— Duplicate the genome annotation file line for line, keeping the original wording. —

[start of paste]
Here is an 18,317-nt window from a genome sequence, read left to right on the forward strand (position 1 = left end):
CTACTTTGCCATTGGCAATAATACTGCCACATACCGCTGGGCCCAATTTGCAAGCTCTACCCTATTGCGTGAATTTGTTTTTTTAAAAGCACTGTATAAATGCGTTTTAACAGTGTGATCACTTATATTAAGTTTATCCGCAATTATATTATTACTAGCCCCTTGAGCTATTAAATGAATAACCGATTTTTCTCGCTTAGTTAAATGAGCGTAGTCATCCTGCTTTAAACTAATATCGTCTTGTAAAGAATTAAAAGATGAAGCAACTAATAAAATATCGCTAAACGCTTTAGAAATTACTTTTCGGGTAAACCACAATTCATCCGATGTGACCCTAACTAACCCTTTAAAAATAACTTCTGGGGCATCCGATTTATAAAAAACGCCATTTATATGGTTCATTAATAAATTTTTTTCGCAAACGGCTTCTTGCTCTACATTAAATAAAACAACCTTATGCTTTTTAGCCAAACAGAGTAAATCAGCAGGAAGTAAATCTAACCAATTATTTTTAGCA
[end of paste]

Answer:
Here is an 18,317-nt window from a genome sequence, read left to right on the forward strand (position 1 = left end):
CTACTTTGCCATTGGCAATAATACTGCCACATACCGCTGGGCCCAATTTGCAAGCTCTACCCTATTGCGTGAATTTGTTTTTTTAAAAGCACTGTATAAATGCGTTTTAACAGTGTGATCACTTATATTAAGTTTATCCGCAATTATATTATTACTAGCCCCTTGAGCTATTAAATGAATAACCGATTTTTCTCGCTTAGTTAAATGAGCGTAGTCATCCTGCTTTAAACTAATATCGTCTTGTAAAGAATTAAAAGATGAAGCAACTAATAAAATATCGCTAAACGCTTTAGAAATTACTTTTCGGGTAAACCACAATTCATCCGATGTGACCCTAACTAACCCTTTAAAAATAACTTCTGGGGCATCCGATTTATAAAAAACGCCATTTATATGGTTCATTAATAAATTTTTTTCGCAAACGGCTTCTTGCTCTACATTAAATAAAACAACCTTATGCTTTTTAGCCAAACAGAGTAAATCAGCAGGAAGTAAATCTAACCAATTATTTTTAGCA